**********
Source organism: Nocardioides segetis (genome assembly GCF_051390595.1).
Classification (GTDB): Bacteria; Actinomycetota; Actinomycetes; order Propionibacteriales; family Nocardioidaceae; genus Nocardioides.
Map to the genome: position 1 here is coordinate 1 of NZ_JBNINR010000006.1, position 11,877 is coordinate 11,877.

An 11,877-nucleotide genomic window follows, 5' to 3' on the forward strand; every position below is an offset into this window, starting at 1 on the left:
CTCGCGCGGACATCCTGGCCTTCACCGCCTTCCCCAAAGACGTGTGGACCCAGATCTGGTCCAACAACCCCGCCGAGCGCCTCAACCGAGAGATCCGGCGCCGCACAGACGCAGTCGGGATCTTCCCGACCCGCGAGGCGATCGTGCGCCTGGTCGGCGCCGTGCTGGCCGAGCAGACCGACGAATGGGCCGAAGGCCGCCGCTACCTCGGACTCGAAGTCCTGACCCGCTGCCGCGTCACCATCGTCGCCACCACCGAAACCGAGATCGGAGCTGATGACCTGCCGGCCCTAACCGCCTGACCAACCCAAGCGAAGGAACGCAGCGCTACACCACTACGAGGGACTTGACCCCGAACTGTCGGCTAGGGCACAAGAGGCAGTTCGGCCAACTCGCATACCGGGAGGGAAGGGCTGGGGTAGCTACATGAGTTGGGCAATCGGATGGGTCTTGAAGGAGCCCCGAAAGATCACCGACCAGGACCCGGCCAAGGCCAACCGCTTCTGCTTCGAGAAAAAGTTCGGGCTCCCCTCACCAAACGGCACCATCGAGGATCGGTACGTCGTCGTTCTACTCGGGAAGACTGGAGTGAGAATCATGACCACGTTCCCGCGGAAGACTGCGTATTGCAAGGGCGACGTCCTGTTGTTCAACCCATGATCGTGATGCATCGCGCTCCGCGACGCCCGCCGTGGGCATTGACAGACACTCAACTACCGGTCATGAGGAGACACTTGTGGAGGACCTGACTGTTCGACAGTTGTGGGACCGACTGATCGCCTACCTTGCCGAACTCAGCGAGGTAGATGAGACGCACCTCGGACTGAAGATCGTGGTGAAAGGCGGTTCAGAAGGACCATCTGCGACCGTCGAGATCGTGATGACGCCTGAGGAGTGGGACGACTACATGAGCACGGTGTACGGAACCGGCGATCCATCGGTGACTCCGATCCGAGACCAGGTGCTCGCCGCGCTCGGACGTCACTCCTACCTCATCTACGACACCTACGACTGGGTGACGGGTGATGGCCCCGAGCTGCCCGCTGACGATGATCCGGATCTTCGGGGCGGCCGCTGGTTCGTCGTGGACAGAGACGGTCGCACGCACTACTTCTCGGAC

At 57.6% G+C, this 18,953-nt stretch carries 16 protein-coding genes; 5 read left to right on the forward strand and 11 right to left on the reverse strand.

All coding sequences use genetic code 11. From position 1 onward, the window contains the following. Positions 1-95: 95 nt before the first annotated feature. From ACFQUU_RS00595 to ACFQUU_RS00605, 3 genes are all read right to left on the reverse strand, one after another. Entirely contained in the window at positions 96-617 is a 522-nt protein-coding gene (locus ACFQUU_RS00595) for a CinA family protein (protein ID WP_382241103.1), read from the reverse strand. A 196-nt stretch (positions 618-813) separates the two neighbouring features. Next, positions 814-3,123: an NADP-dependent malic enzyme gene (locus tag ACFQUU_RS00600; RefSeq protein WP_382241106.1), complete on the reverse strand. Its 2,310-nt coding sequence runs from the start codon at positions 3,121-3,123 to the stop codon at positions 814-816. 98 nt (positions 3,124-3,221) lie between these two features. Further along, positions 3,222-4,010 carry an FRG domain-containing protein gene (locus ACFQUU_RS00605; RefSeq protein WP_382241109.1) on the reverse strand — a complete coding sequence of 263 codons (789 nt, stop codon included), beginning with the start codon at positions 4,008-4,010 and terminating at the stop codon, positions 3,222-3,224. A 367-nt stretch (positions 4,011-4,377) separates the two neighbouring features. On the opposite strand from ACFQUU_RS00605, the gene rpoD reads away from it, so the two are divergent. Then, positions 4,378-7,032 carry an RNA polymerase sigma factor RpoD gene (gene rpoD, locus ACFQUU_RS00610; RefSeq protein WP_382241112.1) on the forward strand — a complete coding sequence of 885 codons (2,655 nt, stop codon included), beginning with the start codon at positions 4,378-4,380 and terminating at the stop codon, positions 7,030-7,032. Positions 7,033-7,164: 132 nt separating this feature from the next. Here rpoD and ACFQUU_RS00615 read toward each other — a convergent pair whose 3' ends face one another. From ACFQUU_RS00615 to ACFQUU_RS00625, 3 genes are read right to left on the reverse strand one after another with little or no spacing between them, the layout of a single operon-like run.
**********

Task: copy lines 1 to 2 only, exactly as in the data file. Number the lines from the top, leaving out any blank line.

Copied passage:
Source organism: Nocardioides segetis (genome assembly GCF_051390595.1).
Classification (GTDB): Bacteria; Actinomycetota; Actinomycetes; order Propionibacteriales; family Nocardioidaceae; genus Nocardioides.